Caen Hill Locks

Coordinates: 51°21′09″N 2°01′32″W / 51.35253°N 2.02559°W / 51.35253; -2.02559
From Wikipedia, the free encyclopedia

A series of approximately 20 black lock gates with white ends to the paddle arms and wooden railings, each slightly higher than the one below. On the right is a path and on both sides grass and vegetation.
The main flight of 16 locks at Caen Hill on the Kennet and Avon Canal
Caen Hill Locks, looking downwards from near the top of the flight
Caen Hill Locks from 400 feet, looking west

Caen Hill Locks (/ˈkn ˈhɪl/[1]) are a flight of 29 locks on the Kennet and Avon Canal, between Rowde and Devizes in Wiltshire, England.


The 29 locks have a rise of 237 feet in 2 miles (72 m in 3.2 km) or a 1 in 44 gradient. The locks come in three groups: the lower seven locks, Foxhangers Wharf Lock to Foxhangers Bridge Lock, are spread over 34 mile (1.2 km); the next sixteen locks form a steep flight in a straight line up the hillside and are designated as a scheduled monument[2] and are also known as one of the Seven Wonders of the Waterways.[3] Because of the steepness of the terrain, the pounds between these locks are very short. As a result, fifteen of them have unusually large sideways-extended pounds, to store the water needed to operate them. A final six locks take the canal into Devizes.[4] The locks take 5–6 hours to traverse in a boat.[5]

The side pounds, the areas around them and adjoining fields to the north, are managed as nature habitat by the Canal & River Trust. Over 30,000 trees were planted in 2012–13 to mark the Diamond Jubilee of Elizabeth II.[6]


This flight was John Rennie the Elder's solution to climbing a steep hill and, in 1810, was the last part of the 87-mile (140 km) route of the Kennet and Avon navigation, commenced in 1796, between Bristol and Reading, to be opened. A brickyard had been established to the south of the site for the manufacture of bricks for the lock chambers. This remained in viable commercial use until the middle of the 20th century. John Blackwell oversaw the locks' construction as Rennie's site agent. [7] Between 1801 and 1810, a tramway had provided a trade link between Foxhangers at the bottom and Devizes at the top, the remains of which can be seen in the towpath arches of the road bridges over the canal.[8]

In the early 19th century, between 1829 and 1843, the flight was lit by gas lights.[9]

After the coming of the railways, the canal fell into disuse and was closed. The last cargo through the flight was a consignment of grain conveyed from Avonmouth to Newbury in October 1948.[10] From the 1960s there was a major clearing and rebuilding operation, culminating in a visit by Elizabeth II in 1990 to open the new locks officially,[11] although the flight had been navigable for a number of years before then.

Because a large volume of water is needed for the locks to operate, a back pump was installed at Foxhangers in 1996 capable of returning 7 million imperial gallons (32 million litres; 8.4 million US gallons) of water per day to the top of the flight, which is equivalent to one lockful every eleven minutes.[12]

In 2010 British Waterways planned to install sixteen new locks gates in twelve weeks as part of its winter maintenance programme, in an attempt to reduce the amount of water lost.[13] The exceptionally cold weather delayed work, and when the section was re-opened at Easter 2010 only twelve pairs of gates had been dealt with.[14] The wood from the old gates was donated to Glastonbury Festival and used to build a new bridge which was named in honour of Arabella Churchill, one of the festival's founders.[15]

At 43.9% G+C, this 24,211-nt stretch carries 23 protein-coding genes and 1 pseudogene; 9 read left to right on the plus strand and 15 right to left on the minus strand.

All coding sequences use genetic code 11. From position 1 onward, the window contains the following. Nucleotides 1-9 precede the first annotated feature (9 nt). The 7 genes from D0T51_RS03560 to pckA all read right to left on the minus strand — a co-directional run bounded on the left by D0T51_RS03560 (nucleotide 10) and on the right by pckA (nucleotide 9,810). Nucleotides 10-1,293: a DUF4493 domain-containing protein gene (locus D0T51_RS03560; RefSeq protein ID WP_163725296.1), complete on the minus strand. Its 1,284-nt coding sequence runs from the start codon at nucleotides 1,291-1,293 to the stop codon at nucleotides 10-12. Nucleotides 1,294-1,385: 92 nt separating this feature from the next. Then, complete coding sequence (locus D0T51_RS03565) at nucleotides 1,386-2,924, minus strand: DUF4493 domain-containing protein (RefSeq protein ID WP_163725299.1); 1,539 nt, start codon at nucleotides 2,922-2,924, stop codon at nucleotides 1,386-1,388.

A number of the locks in the flight are named. These include Lock 42 (Monument Lock), Lock 43 (Queen Elizabeth Lock), Lock 44 (Sir Hugh Stockwell Lock), Lock 45 (Cave Lock), Lock 46 (A. P. Herbert Lock), Lock 47 (Manifold Lock), Lock 48 (Trust Lock), Lock 49 (Maton Lock) and Lock 50 (Kennet Lock).[16]


See also[edit]


  1. ^ "Country Life magazine, vol 180". Google Books search result. 1986. p. 8. Retrieved 6 November 2015.
  2. ^ Historic England. "Caen Hill locks (1004694)". National Heritage List for England. Retrieved 6 November 2015.
  3. ^ "The seven wonders of the waterways | Canal & River Trust". Canal & River Trust. Retrieved 30 October 2021.
  4. ^ "Devizes Branch – Locks". The Kennet and Avon Canal Trust. Retrieved 2 October 2007.
  5. ^ Allsop, Niall (1987). The Kennet & Avon Canal. Bath: Millstream Book. ISBN 0-948975-15-6.
  6. ^ "Wildlife at Caen Hill". Canal & River Trust. Retrieved 20 September 2018.
  7. ^ "John Blackwell". Hungeford Virtual Museum. Retrieved 31 October 2019.
  8. ^ "Devizes Branch - Local History". The Kennet and Avon Canal Trust website. Archived from the original on 7 September 2007. Retrieved 2 October 2007.
  9. ^ "Caen Hill Locks". Kennet and Avon Scrapbook. Archived from the original on 25 May 2011. Retrieved 18 September 2006.
  10. ^ Clew, Kenneth (1968). The Kennet and Avon Canal (2 ed.). Newton Abbot, England: David and Charles. pp. 145–147. ISBN 0-7153-5939-8.
  11. ^ "Canal restoration anniversary marked". BBC News: England. 7 August 2015. Retrieved 20 September 2018.
  12. ^ Pearson, Michael (2003). Kennet & Avon Middle Thames:Pearson's Canal Companion. Rugby: Central Waterways Supplies. ISBN 0-907864-97-X.
  13. ^ "New locks for the Kennet & Avon Canal in Wiltshire". BBC. 22 January 2010. Retrieved 22 January 2010.
  14. ^ Owen, Gill (22 March 2010). "Caen Hill open for Easter". Paddington, England: British Waterways. Retrieved 17 June 2010.
  15. ^ Owen, Julian (18 June 2010). "Heart of Glasto". Venue. 924: 14–15.
  16. ^ "Dec 2008 Assets". British Waterways. Retrieved 18 August 2015.
Next lock upstream Kennet and Avon Canal Next lock downstream
Wootton Rivers Bottom Lock Caen Hill Locks
Grid reference: ST978614
Seend Locks

51°21′09″N 2°01′32″W / 51.35253°N 2.02559°W / 51.35253; -2.02559